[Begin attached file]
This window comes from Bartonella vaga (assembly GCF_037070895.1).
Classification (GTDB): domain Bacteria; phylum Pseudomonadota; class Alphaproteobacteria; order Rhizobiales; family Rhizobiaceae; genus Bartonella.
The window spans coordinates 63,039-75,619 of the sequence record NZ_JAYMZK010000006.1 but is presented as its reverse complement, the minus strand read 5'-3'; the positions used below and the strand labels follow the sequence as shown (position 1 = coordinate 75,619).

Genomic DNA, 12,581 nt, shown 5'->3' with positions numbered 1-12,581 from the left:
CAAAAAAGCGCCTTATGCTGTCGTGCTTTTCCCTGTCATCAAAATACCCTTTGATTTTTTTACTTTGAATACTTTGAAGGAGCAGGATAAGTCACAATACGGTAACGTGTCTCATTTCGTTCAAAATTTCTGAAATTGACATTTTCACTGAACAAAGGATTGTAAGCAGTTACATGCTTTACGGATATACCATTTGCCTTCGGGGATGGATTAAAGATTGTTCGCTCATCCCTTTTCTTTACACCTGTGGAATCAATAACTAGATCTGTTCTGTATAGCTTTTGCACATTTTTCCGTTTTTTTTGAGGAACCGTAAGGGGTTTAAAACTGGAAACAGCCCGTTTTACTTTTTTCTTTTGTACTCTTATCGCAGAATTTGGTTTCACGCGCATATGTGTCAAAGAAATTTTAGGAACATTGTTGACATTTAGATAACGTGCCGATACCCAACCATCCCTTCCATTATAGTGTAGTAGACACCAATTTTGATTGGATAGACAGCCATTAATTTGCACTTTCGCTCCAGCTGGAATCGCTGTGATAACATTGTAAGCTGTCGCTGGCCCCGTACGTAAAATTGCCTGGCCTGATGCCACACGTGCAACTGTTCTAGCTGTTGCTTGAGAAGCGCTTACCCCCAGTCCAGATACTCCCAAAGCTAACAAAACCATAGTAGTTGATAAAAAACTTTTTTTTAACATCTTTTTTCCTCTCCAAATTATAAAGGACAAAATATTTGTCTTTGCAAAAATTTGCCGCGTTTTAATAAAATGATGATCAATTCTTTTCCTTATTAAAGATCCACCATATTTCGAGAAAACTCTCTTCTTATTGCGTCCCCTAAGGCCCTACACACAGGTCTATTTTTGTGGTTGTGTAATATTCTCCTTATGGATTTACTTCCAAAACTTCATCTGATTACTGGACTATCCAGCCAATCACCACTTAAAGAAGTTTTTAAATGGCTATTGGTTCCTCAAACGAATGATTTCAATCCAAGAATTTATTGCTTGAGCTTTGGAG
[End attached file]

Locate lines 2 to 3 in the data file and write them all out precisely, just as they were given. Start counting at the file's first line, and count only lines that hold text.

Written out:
Classification (GTDB): domain Bacteria; phylum Pseudomonadota; class Alphaproteobacteria; order Rhizobiales; family Rhizobiaceae; genus Bartonella.
The window spans coordinates 63,039-75,619 of the sequence record NZ_JAYMZK010000006.1 but is presented as its reverse complement, the minus strand read 5'-3'; the positions used below and the strand labels follow the sequence as shown (position 1 = coordinate 75,619).